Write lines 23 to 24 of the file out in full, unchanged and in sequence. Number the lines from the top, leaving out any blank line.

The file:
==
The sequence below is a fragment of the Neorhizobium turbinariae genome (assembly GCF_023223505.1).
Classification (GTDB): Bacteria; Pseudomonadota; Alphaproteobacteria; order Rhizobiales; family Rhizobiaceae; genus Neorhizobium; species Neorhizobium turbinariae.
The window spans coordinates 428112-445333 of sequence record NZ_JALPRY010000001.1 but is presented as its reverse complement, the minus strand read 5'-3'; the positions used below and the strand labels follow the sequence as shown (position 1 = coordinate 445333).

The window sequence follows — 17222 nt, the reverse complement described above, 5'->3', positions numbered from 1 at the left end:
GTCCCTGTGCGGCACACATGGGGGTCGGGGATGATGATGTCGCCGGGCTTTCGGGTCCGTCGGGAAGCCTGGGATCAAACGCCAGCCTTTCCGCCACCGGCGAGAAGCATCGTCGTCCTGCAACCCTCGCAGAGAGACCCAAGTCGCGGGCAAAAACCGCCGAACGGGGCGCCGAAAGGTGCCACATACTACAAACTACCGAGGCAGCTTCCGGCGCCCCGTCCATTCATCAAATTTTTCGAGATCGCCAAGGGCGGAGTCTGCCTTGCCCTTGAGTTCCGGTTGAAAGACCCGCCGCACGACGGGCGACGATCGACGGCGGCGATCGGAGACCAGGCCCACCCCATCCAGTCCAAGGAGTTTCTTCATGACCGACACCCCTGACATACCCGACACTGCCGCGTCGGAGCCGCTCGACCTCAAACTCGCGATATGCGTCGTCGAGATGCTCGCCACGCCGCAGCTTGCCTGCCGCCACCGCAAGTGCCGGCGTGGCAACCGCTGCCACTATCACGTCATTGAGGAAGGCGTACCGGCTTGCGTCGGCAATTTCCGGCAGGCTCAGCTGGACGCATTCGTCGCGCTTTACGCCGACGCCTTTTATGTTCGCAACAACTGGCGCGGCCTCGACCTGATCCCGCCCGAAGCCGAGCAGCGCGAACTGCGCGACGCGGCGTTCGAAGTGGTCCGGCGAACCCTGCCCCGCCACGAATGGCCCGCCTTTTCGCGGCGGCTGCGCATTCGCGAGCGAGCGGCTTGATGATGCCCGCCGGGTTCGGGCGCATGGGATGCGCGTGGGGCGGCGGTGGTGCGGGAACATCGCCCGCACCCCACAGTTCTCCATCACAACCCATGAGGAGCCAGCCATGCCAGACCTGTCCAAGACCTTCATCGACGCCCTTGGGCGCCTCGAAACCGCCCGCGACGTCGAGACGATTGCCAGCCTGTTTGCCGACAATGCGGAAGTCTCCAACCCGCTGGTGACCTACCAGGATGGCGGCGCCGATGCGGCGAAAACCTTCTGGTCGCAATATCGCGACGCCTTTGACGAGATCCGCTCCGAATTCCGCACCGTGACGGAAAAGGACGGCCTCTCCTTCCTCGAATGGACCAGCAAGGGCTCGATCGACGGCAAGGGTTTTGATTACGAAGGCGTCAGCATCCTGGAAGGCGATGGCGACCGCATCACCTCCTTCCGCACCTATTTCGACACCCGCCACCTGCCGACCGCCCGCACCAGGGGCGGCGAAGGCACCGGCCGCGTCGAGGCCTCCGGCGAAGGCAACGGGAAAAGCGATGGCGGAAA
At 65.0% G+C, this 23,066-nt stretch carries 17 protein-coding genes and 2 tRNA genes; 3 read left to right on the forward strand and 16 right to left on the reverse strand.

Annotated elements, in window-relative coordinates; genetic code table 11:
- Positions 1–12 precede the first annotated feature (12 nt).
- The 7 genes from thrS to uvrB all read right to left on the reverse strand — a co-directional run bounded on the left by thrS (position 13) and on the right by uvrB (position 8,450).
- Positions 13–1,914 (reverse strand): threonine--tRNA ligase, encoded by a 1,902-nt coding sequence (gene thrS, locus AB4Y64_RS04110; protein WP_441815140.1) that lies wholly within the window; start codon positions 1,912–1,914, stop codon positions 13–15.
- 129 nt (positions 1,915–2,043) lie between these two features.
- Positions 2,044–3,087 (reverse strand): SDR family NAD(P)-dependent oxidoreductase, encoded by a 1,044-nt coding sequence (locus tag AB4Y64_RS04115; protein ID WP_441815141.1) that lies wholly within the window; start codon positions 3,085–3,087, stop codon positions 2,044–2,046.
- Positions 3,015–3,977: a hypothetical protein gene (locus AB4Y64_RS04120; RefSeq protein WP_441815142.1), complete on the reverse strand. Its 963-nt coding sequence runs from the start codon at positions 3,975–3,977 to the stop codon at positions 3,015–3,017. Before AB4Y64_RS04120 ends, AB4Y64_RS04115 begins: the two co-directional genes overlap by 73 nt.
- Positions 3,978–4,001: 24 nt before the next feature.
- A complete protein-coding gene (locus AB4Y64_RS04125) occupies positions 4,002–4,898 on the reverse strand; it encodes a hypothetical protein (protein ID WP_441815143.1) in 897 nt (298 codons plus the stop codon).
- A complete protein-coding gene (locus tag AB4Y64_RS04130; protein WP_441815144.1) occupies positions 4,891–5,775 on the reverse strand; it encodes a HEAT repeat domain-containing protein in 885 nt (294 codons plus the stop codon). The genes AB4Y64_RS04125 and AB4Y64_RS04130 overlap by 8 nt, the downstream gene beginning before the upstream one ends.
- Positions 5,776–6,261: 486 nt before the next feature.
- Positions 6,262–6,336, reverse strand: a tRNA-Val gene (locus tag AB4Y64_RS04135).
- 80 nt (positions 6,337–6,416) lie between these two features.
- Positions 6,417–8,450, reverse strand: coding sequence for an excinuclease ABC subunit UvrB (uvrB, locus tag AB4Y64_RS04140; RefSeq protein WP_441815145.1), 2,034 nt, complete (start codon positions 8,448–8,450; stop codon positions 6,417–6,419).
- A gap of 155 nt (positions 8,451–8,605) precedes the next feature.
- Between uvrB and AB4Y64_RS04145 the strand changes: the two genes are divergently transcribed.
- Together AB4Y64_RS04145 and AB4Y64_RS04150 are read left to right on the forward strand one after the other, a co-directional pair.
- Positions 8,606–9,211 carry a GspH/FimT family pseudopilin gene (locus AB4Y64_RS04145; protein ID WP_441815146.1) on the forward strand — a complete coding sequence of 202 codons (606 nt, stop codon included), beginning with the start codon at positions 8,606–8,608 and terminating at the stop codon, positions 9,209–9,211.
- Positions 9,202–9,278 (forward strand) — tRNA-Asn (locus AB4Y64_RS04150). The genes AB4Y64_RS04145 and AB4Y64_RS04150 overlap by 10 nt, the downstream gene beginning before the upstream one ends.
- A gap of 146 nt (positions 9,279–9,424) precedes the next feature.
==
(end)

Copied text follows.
- Together AB4Y64_RS04145 and AB4Y64_RS04150 are read left to right on the forward strand one after the other, a co-directional pair.
- Positions 8,606–9,211 carry a GspH/FimT family pseudopilin gene (locus AB4Y64_RS04145; protein ID WP_441815146.1) on the forward strand — a complete coding sequence of 202 codons (606 nt, stop codon included), beginning with the start codon at positions 8,606–8,608 and terminating at the stop codon, positions 9,209–9,211.